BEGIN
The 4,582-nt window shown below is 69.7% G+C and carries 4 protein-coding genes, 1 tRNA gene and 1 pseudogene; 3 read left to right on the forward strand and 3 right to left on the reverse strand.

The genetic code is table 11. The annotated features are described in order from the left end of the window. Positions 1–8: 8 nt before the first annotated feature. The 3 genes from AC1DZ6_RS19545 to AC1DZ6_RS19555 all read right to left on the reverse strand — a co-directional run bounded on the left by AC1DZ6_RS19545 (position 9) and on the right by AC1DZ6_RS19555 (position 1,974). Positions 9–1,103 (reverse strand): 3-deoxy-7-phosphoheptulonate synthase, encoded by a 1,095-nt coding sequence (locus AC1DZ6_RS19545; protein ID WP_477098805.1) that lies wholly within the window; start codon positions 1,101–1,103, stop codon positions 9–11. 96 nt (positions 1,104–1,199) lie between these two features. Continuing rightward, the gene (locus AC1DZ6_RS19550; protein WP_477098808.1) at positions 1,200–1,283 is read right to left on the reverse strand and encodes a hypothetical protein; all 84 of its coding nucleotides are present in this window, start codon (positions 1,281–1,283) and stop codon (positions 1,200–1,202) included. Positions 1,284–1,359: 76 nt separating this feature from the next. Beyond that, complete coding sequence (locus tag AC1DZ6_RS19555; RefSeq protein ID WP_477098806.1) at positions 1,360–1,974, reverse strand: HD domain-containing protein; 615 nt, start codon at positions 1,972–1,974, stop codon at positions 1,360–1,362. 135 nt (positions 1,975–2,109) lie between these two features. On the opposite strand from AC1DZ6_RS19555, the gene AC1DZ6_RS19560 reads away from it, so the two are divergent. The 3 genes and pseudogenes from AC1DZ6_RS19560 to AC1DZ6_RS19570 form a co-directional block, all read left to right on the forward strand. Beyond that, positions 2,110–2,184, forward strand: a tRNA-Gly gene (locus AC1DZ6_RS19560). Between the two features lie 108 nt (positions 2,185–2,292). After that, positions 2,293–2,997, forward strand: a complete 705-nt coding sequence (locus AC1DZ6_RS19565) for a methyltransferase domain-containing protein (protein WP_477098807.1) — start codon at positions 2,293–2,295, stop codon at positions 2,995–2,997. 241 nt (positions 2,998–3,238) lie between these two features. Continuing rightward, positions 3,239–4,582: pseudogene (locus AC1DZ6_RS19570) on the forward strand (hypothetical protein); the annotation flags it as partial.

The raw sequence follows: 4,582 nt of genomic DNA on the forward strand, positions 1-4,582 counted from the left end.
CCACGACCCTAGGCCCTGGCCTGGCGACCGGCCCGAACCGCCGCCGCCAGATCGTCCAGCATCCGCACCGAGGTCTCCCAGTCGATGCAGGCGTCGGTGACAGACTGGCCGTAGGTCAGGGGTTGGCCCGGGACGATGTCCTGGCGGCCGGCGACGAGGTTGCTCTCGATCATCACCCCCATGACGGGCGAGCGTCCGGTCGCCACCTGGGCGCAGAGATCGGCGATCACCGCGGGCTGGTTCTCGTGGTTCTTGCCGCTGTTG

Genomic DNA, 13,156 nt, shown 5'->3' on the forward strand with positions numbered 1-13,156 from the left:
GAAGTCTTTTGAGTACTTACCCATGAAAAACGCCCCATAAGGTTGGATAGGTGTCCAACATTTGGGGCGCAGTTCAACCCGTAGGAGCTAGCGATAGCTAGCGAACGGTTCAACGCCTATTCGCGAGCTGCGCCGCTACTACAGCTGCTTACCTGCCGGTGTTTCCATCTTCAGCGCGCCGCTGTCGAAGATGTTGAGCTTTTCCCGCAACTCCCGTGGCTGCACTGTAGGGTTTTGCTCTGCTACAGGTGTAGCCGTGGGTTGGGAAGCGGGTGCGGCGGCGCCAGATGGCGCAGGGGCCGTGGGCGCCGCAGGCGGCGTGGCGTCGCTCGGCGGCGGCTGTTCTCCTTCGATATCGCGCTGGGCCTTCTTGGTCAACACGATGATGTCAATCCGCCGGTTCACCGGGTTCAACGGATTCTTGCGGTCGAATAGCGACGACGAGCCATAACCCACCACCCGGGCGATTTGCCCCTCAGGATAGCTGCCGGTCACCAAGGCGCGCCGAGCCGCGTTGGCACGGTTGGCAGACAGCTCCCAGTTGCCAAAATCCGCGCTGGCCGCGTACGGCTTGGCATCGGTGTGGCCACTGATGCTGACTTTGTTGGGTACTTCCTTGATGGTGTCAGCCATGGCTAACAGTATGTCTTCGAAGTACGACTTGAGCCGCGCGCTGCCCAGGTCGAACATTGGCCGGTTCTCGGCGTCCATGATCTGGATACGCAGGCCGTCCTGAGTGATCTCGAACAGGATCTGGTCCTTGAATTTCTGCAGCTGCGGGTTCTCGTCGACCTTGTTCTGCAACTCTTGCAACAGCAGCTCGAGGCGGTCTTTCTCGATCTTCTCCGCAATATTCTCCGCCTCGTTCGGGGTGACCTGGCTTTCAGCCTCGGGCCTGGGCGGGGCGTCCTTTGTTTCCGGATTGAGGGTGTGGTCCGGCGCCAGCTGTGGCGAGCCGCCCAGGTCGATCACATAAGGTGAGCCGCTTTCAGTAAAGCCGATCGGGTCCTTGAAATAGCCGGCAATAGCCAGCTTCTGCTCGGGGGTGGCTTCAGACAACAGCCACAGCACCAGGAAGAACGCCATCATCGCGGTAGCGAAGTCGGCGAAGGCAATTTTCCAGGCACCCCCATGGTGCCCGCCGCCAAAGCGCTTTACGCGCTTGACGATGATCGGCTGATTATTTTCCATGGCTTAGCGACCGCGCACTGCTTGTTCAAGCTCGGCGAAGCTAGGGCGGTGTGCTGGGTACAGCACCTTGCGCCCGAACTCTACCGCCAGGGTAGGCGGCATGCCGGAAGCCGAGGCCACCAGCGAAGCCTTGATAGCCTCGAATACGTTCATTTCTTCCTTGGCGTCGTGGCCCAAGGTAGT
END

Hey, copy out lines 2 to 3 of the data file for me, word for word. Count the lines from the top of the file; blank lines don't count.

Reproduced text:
The genetic code is table 11. The annotated features are described in order from the left end of the window. Positions 1–8: 8 nt before the first annotated feature. The 3 genes from AC1DZ6_RS19545 to AC1DZ6_RS19555 all read right to left on the reverse strand — a co-directional run bounded on the left by AC1DZ6_RS19545 (position 9) and on the right by AC1DZ6_RS19555 (position 1,974). Positions 9–1,103 (reverse strand): 3-deoxy-7-phosphoheptulonate synthase, encoded by a 1,095-nt coding sequence (locus AC1DZ6_RS19545; protein ID WP_477098805.1) that lies wholly within the window; start codon positions 1,101–1,103, stop codon positions 9–11. 96 nt (positions 1,104–1,199) lie between these two features. Continuing rightward, the gene (locus AC1DZ6_RS19550; protein WP_477098808.1) at positions 1,200–1,283 is read right to left on the reverse strand and encodes a hypothetical protein; all 84 of its coding nucleotides are present in this window, start codon (positions 1,281–1,283) and stop codon (positions 1,200–1,202) included. Positions 1,284–1,359: 76 nt separating this feature from the next. Beyond that, complete coding sequence (locus tag AC1DZ6_RS19555; RefSeq protein ID WP_477098806.1) at positions 1,360–1,974, reverse strand: HD domain-containing protein; 615 nt, start codon at positions 1,972–1,974, stop codon at positions 1,360–1,362. 135 nt (positions 1,975–2,109) lie between these two features. On the opposite strand from AC1DZ6_RS19555, the gene AC1DZ6_RS19560 reads away from it, so the two are divergent. The 3 genes and pseudogenes from AC1DZ6_RS19560 to AC1DZ6_RS19570 form a co-directional block, all read left to right on the forward strand. Beyond that, positions 2,110–2,184, forward strand: a tRNA-Gly gene (locus AC1DZ6_RS19560). Between the two features lie 108 nt (positions 2,185–2,292). After that, positions 2,293–2,997, forward strand: a complete 705-nt coding sequence (locus AC1DZ6_RS19565) for a methyltransferase domain-containing protein (protein WP_477098807.1) — start codon at positions 2,293–2,295, stop codon at positions 2,995–2,997. 241 nt (positions 2,998–3,238) lie between these two features. Continuing rightward, positions 3,239–4,582: pseudogene (locus AC1DZ6_RS19570) on the forward strand (hypothetical protein); the annotation flags it as partial.

The raw sequence follows: 4,582 nt of genomic DNA on the forward strand, positions 1-4,582 counted from the left end.